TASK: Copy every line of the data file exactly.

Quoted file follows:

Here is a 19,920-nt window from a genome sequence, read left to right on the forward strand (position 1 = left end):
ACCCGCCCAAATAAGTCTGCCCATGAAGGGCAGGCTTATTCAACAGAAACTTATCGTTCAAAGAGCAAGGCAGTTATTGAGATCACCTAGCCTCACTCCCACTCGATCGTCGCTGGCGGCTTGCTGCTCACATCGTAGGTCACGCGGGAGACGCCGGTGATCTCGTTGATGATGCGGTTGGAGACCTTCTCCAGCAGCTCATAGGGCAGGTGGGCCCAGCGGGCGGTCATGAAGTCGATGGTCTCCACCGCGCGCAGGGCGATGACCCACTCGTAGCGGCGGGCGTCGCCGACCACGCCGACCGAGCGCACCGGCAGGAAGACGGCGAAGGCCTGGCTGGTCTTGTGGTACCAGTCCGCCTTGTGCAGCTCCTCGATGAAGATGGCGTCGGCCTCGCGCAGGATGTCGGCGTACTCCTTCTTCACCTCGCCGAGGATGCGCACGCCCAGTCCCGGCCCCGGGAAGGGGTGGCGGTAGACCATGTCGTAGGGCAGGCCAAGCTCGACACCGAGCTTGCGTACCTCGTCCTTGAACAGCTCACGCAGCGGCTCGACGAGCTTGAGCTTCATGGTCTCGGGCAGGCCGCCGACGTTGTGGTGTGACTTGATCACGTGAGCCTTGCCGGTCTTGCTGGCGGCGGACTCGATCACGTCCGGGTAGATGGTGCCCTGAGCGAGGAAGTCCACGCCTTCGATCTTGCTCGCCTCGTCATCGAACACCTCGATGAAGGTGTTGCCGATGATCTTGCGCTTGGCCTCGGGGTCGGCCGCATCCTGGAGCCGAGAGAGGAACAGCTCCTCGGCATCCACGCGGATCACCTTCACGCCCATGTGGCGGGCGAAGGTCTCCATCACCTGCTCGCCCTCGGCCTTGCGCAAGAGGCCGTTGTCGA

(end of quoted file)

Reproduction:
Here is a 19,920-nt window from a genome sequence, read left to right on the forward strand (position 1 = left end):
ACCCGCCCAAATAAGTCTGCCCATGAAGGGCAGGCTTATTCAACAGAAACTTATCGTTCAAAGAGCAAGGCAGTTATTGAGATCACCTAGCCTCACTCCCACTCGATCGTCGCTGGCGGCTTGCTGCTCACATCGTAGGTCACGCGGGAGACGCCGGTGATCTCGTTGATGATGCGGTTGGAGACCTTCTCCAGCAGCTCATAGGGCAGGTGGGCCCAGCGGGCGGTCATGAAGTCGATGGTCTCCACCGCGCGCAGGGCGATGACCCACTCGTAGCGGCGGGCGTCGCCGACCACGCCGACCGAGCGCACCGGCAGGAAGACGGCGAAGGCCTGGCTGGTCTTGTGGTACCAGTCCGCCTTGTGCAGCTCCTCGATGAAGATGGCGTCGGCCTCGCGCAGGATGTCGGCGTACTCCTTCTTCACCTCGCCGAGGATGCGCACGCCCAGTCCCGGCCCCGGGAAGGGGTGGCGGTAGACCATGTCGTAGGGCAGGCCAAGCTCGACACCGAGCTTGCGTACCTCGTCCTTGAACAGCTCACGCAGCGGCTCGACGAGCTTGAGCTTCATGGTCTCGGGCAGGCCGCCGACGTTGTGGTGTGACTTGATCACGTGAGCCTTGCCGGTCTTGCTGGCGGCGGACTCGATCACGTCCGGGTAGATGGTGCCCTGAGCGAGGAAGTCCACGCCTTCGATCTTGCTCGCCTCGTCATCGAACACCTCGATGAAGGTGTTGCCGATGATCTTGCGCTTGGCCTCGGGGTCGGCCGCATCCTGGAGCCGAGAGAGGAACAGCTCCTCGGCATCCACGCGGATCACCTTCACGCCCATGTGGCGGGCGAAGGTCTCCATCACCTGCTCGCCCTCGGCCTTGCGCAAGAGGCCGTTGTCGA